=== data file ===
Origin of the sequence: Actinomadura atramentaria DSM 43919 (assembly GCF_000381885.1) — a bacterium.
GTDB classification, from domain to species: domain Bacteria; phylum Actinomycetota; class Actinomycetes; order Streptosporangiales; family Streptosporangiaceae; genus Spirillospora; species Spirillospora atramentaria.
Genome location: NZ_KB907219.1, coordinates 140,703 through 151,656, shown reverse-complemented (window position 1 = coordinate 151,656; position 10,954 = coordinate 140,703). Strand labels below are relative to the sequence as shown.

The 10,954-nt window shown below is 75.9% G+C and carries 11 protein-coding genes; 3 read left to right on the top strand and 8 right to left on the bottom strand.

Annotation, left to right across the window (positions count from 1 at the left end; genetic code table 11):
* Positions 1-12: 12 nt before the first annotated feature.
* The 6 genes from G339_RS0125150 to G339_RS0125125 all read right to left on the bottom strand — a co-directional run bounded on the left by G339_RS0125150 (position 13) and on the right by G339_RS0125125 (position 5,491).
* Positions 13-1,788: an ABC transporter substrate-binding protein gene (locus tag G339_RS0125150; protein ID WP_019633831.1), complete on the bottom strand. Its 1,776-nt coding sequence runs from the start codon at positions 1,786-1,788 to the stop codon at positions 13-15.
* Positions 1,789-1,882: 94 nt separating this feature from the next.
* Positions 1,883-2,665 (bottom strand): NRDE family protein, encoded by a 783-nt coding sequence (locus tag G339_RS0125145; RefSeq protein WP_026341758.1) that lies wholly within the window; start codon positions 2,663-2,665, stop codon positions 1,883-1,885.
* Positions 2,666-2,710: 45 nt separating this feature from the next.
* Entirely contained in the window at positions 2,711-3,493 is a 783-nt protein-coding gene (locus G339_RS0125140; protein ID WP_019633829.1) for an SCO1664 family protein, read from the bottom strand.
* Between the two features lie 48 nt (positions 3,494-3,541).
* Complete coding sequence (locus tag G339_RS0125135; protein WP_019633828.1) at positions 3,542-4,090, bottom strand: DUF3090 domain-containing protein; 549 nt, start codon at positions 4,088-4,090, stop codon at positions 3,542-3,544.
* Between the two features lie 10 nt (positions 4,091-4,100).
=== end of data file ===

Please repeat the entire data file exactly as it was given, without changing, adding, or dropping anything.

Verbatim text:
Origin of the sequence: Actinomadura atramentaria DSM 43919 (assembly GCF_000381885.1) — a bacterium.
GTDB classification, from domain to species: domain Bacteria; phylum Actinomycetota; class Actinomycetes; order Streptosporangiales; family Streptosporangiaceae; genus Spirillospora; species Spirillospora atramentaria.
Genome location: NZ_KB907219.1, coordinates 140,703 through 151,656, shown reverse-complemented (window position 1 = coordinate 151,656; position 10,954 = coordinate 140,703). Strand labels below are relative to the sequence as shown.

The 10,954-nt window shown below is 75.9% G+C and carries 11 protein-coding genes; 3 read left to right on the top strand and 8 right to left on the bottom strand.

Annotation, left to right across the window (positions count from 1 at the left end; genetic code table 11):
* Positions 1-12: 12 nt before the first annotated feature.
* The 6 genes from G339_RS0125150 to G339_RS0125125 all read right to left on the bottom strand — a co-directional run bounded on the left by G339_RS0125150 (position 13) and on the right by G339_RS0125125 (position 5,491).
* Positions 13-1,788: an ABC transporter substrate-binding protein gene (locus tag G339_RS0125150; protein ID WP_019633831.1), complete on the bottom strand. Its 1,776-nt coding sequence runs from the start codon at positions 1,786-1,788 to the stop codon at positions 13-15.
* Positions 1,789-1,882: 94 nt separating this feature from the next.
* Positions 1,883-2,665 (bottom strand): NRDE family protein, encoded by a 783-nt coding sequence (locus tag G339_RS0125145; RefSeq protein WP_026341758.1) that lies wholly within the window; start codon positions 2,663-2,665, stop codon positions 1,883-1,885.
* Positions 2,666-2,710: 45 nt separating this feature from the next.
* Entirely contained in the window at positions 2,711-3,493 is a 783-nt protein-coding gene (locus G339_RS0125140; protein ID WP_019633829.1) for an SCO1664 family protein, read from the bottom strand.
* Between the two features lie 48 nt (positions 3,494-3,541).
* Complete coding sequence (locus tag G339_RS0125135; protein WP_019633828.1) at positions 3,542-4,090, bottom strand: DUF3090 domain-containing protein; 549 nt, start codon at positions 4,088-4,090, stop codon at positions 3,542-3,544.
* Between the two features lie 10 nt (positions 4,091-4,100).